Thursday, November 11, 2021

Storage of Cooking Wood- As Fall and Winter Approach

<strong>As Fall approaches think about the storage of cooking wood.</strong>
As Fall approaches think about the storage of cooking wood.

It seems every year as we approach the Fall, weather predictions are made on how severe the winter will be. This includes predictions on subzero cold in our area of the Northeast USA. In preparation for whatever Mother Nature brings our way, we thought this would be a good time to remind you about the storage and maintenance of your cooking wood products. Storage of wood is necessary to keep the flavor essence at its best which makes your foods taste great!

Wood and Water

As you have learned, wood is hygroscopic. That’s just a fancy word for saying wood can attract and absorb water. When you hot smoke, moisture is a friend to the wood because smoke is attracted to moist surfaces. To make sure your wood will produce a good quality smoke vapor, you need some water in the wood.

When wood “drinks” or takes in moisture, the molecules expand. Throughout the seasons, all hardwood will expand and contract as moisture and climate conditions change. Think temperature and humidity levels. Hot summers keep trees conserving water. Wet springs cause trees to swell and limit water intake.

What you may not know is some species of hardwood are more hygroscopic than others. This can bring some challenges at different times of the year and in various locations throughout North America. So,what can you do?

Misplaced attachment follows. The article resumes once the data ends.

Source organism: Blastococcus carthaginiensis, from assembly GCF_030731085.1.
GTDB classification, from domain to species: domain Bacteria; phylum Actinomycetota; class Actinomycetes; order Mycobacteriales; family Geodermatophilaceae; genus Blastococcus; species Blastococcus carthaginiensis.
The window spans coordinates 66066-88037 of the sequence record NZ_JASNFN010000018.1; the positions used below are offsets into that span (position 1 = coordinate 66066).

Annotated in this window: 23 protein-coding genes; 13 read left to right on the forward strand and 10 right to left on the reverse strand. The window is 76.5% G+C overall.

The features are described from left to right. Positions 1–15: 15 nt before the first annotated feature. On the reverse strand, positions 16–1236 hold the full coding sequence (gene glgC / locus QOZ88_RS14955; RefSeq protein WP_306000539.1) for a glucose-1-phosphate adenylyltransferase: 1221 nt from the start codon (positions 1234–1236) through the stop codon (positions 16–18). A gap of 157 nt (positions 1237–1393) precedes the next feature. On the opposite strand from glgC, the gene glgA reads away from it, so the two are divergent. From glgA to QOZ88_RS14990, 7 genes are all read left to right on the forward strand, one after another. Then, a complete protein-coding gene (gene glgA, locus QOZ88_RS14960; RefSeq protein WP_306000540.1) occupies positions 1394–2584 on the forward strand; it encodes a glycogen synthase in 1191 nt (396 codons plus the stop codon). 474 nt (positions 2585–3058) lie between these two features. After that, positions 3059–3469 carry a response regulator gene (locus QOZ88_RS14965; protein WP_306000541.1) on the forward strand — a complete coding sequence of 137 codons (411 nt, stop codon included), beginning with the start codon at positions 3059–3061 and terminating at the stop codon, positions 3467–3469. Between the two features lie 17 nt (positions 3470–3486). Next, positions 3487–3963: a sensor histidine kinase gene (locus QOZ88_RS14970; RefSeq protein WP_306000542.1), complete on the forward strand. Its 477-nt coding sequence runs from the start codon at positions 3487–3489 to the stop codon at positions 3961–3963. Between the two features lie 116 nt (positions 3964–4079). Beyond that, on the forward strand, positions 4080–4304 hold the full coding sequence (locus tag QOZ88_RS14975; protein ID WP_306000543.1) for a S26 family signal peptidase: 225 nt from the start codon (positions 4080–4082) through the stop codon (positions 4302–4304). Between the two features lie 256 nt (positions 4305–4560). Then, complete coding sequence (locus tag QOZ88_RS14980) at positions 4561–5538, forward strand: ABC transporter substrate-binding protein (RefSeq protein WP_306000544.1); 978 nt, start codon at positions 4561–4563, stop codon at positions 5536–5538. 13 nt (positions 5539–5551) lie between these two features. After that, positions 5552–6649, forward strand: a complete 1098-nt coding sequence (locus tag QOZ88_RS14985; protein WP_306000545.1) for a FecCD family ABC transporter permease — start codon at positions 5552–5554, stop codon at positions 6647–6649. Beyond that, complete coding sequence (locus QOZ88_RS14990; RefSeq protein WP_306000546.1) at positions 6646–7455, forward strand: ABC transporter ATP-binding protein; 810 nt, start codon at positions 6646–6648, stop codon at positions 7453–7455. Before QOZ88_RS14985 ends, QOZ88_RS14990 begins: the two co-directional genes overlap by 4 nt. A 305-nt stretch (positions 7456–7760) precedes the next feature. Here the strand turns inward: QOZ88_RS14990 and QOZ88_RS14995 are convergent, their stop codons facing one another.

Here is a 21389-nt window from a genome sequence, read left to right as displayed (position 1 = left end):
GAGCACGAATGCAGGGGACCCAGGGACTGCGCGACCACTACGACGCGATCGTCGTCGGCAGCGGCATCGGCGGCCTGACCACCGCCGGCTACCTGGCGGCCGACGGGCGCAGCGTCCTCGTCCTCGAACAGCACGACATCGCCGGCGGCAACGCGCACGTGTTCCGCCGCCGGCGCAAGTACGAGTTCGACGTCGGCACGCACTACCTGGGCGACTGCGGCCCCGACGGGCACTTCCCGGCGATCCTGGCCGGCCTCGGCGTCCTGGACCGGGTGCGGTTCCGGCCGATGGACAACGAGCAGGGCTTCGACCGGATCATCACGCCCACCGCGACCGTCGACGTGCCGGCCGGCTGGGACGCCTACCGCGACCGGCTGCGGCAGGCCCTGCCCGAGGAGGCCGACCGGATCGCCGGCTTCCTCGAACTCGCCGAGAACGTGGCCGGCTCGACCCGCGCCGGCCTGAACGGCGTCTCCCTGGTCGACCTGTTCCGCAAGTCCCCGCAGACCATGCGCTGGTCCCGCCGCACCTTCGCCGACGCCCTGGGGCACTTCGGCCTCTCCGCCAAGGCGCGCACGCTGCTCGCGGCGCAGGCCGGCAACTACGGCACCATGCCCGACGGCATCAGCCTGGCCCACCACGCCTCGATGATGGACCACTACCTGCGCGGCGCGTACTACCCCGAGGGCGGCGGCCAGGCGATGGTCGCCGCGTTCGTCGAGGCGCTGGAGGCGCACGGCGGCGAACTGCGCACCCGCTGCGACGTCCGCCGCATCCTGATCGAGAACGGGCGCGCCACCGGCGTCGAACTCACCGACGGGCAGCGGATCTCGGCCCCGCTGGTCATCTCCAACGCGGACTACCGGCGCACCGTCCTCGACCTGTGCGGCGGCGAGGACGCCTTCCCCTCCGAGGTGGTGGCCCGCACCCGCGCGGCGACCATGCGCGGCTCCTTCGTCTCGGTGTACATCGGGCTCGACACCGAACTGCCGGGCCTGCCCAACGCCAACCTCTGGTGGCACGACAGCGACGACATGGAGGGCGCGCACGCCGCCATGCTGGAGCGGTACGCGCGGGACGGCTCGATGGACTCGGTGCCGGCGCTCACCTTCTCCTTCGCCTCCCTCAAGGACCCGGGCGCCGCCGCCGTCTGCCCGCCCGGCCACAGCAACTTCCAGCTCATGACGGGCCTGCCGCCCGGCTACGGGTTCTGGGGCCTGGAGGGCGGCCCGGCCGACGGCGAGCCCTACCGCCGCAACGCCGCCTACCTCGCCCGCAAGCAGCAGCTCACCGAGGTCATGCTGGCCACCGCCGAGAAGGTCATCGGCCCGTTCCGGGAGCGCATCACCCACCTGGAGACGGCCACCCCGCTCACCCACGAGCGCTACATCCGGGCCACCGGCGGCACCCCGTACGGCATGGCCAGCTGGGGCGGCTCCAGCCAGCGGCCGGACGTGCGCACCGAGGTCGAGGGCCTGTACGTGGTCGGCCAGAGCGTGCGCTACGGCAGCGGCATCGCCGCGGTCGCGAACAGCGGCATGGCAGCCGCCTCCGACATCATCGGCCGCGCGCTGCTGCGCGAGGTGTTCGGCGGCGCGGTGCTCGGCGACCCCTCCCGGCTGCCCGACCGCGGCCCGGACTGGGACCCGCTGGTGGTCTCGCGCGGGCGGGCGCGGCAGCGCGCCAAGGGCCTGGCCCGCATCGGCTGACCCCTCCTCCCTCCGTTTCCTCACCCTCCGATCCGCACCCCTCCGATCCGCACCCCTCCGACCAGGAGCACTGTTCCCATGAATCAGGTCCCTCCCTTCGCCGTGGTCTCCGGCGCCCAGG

A Few Easy Tips for the Best Storage of Cooking Wood

Here are some suggestions to stabilize cooking hardwoods you may have purchased from us:

• purchase smaller quantities of wood that will meet your immediate cooking needs; a quantity you can use within a month’s time

• don’t store the wood directly on a concrete floor or in plastic containers. Hardwood will seek out the moisture found in concrete. Plastic containers can often make the wood sweat resulting in mold development

• try to maintain the hardwood in a storage location that has a temperature which doesn’t go above 55-60 degrees F. Relative humidity should be in the range of 40-50%

• for larger quantities of wood, try rotating or shaking the wood that is located at the bottom of the storage container to the top so you can ventilate the pieces equally

• if you should see signs of surface mold developing, mix 1 part vinegar (I prefer white) to 10 parts water and place in a spray bottle. Then spray the mixed solution on the wood pieces to halt and reverse any growth. For wood that is showing more severe mold, you can mix the same formula in a soaking bucket and place the pieces in the solution to soak for about an hour.

Select Hardwoods That Store Easier

A final point: denser hardwoods are more prone to instability because moisture variations can trigger more stress in these woods. To help understand what are the denser hardwoods, here is the order of our hardwoods from most dense to least: Hickory, Oak, Beech, Ash, Maple, Cherry, Alder.

With a little planning, you can continue to enjoy our premium cooking woods during all seasons of the year with little to no additional work. Don’t forget, Fall and Winter are two perfect seasons to fire up the grill and/or smoker and start experimenting with the seasonal foods available in your area!

 

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